10. Program advertising The Song of Songs (Rouben Mamoulian, 1933).
11. Salvatore Cartaino Scarpitta with his clay maquette of the sculpture of Marlene Dietrich featured in The Song of Songs.
14. Transition with Marlene Dietrich in a publicity still from The Song of Songs.
15. Some of Scarpitta’s relief sculpture for the Los Angeles Stock Exchange.
16. Scarpitta and Cora Timkin with his monumental portrait of her.
17. Venus, 1925, by Boris Lovet-Lorski.
33. At least two sculptures were cast, as one was smashed to pieces on film, seen here in a publicity still.
The Song of Songs was Paramount Pictures’ 1933 adaptation of Prussian writer Hermann Sudermann’s 1908 novel Das Hohelied, a story that had, according to Tino Balio, already offered “histrionic opportunities to Duse, Bernhardt, Modjeska, Pola Negri and Elsie Ferguson” (Balio 244), the last two in previous Hollywood adaptations (The Song of Songs, 1918, directed by Joseph Kaufman; and Lily of the Dust, 1924, directed by Dimitri Buchowetzki, both for Famous Players-Lasky). The 1933 version was directed by Rouben Mamoulian and starred Marlene Dietrich, in her first Hollywood film not directed by Joseph von Sternberg. In The Song of Songs, which is set around the turn of the last century, Dietrich plays Lily Czepanek, an innocent but sensual, orphaned country girl who moves to Berlin. Working in her aunt’s bookstore, she meets Richard Waldow (Brian Aherne), a handsome young sculptor who lives and works across the street. She succumbs to his entreaties to pose for him, and becomes the inspiration and model for his life-size nude, “The Song of Songs,” and then his lover, the beginning of a fall from innocence.
The titular sculpture was actually made for the film and—although the contract with sculptor Salvatore Cartaino Scarpitta expressly stated that “the head of such statue shall be a reproduction of Miss Marlene Dietrich who is the star in the said production, and the figure thereon shall be an ideal figure of your own composition,” and “it is agreed that Miss Dietrich shall not be required to pose for you in any manner other than for the purpose of enabling you to reproduce her head”—Dietrich did, evidently, finally pose in the nude. There was considerable publicity generated around the rather monumental nude figure; one advertisement [fig. 10] shows Dietrich photographed on her knees, embracing the base of sculpture, accompanied by the text:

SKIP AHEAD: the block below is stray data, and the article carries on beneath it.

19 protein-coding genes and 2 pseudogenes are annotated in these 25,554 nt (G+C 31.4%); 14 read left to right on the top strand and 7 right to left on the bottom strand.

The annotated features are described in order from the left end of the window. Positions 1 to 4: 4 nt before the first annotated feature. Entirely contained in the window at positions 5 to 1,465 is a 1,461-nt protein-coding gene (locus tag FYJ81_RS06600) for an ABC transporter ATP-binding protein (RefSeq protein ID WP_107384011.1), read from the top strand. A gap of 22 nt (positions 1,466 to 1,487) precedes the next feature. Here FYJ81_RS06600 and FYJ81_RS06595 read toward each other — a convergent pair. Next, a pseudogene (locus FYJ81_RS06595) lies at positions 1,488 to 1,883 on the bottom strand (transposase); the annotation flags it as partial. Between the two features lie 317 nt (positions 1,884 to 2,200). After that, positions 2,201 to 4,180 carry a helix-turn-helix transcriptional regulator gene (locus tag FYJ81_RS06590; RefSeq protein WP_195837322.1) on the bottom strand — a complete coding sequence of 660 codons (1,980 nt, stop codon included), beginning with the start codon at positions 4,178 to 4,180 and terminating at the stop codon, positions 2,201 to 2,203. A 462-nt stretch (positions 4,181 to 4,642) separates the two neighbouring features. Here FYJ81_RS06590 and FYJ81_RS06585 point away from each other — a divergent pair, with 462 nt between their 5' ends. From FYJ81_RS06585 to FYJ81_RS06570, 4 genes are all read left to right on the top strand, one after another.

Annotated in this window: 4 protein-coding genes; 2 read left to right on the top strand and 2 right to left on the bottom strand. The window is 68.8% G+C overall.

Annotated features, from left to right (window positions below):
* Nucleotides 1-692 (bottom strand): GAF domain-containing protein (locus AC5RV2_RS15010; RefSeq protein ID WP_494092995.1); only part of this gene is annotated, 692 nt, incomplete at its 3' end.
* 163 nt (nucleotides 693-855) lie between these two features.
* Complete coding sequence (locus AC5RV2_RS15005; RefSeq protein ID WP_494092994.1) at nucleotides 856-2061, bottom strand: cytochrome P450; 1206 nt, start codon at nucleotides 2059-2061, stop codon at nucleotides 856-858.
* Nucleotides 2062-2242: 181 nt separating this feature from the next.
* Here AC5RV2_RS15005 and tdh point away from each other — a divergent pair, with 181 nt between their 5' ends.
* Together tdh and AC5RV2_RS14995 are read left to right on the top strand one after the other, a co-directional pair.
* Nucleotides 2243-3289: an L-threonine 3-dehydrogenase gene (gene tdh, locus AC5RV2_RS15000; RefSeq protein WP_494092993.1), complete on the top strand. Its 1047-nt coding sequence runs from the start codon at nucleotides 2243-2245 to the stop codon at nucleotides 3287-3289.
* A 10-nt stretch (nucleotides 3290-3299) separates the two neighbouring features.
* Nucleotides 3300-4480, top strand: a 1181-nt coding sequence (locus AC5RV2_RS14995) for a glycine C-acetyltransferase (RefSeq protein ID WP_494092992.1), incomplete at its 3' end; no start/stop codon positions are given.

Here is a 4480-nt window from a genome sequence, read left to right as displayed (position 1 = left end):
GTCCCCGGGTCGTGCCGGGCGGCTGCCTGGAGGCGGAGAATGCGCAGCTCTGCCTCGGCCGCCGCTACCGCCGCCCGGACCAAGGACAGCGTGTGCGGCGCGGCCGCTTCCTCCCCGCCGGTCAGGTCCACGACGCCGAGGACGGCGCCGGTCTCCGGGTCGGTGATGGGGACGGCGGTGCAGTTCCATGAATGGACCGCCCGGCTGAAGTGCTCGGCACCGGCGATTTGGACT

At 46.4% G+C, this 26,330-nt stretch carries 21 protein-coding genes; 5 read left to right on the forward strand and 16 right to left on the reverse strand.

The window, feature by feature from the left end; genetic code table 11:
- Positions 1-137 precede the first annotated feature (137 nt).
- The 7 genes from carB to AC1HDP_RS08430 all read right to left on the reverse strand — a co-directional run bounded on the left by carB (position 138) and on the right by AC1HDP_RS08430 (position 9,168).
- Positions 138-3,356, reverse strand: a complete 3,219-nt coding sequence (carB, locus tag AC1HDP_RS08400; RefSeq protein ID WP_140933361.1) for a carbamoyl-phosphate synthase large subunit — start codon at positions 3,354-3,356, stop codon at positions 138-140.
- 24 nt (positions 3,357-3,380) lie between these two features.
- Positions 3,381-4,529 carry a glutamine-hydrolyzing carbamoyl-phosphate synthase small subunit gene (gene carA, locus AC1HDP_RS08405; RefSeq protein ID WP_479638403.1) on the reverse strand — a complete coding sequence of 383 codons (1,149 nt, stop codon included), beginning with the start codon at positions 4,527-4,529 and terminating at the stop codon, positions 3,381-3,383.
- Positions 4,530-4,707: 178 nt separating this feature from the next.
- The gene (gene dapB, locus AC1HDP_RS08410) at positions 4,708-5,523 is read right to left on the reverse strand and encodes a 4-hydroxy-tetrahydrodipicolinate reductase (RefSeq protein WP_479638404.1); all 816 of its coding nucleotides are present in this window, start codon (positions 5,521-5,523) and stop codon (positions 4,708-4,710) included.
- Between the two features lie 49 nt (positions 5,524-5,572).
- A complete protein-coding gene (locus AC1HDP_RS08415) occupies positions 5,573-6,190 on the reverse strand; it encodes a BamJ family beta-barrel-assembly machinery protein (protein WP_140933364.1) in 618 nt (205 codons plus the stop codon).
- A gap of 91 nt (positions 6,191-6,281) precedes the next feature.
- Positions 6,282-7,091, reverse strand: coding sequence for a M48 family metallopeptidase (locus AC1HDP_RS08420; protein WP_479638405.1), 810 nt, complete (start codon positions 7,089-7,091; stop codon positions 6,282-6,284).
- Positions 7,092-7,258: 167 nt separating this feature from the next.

The sculpture was not made of marble, which would have been a prohibitively expensive and time intensive material for a film prop. In fact, the film shows the process that would have been used (and may, in fact, document Scarpitta’s actual work on the sculpture); a montage sequence shows the initial sketch of Lily’s pose and then the subsequent stages of work: a sculptural maquette [see fig. 11], a full-scale armature, upon which first plaster, then clay is built up. At least two casts (of plaster, later polished; see fig. 12) were made from the clay figure, as one was smashed to pieces by its model, later in the film. Despite the abundant evidence that the sculpture was made additively, the film depends upon its audience’s forgetfulness, or ignorance of technique, near the end of the film permitting the Baron von Merzbach—who used his wealth and influence to persuade Waldow to give up Lily—to say to the sculptor, “you modeled her in marble; I modeled her in the flesh!”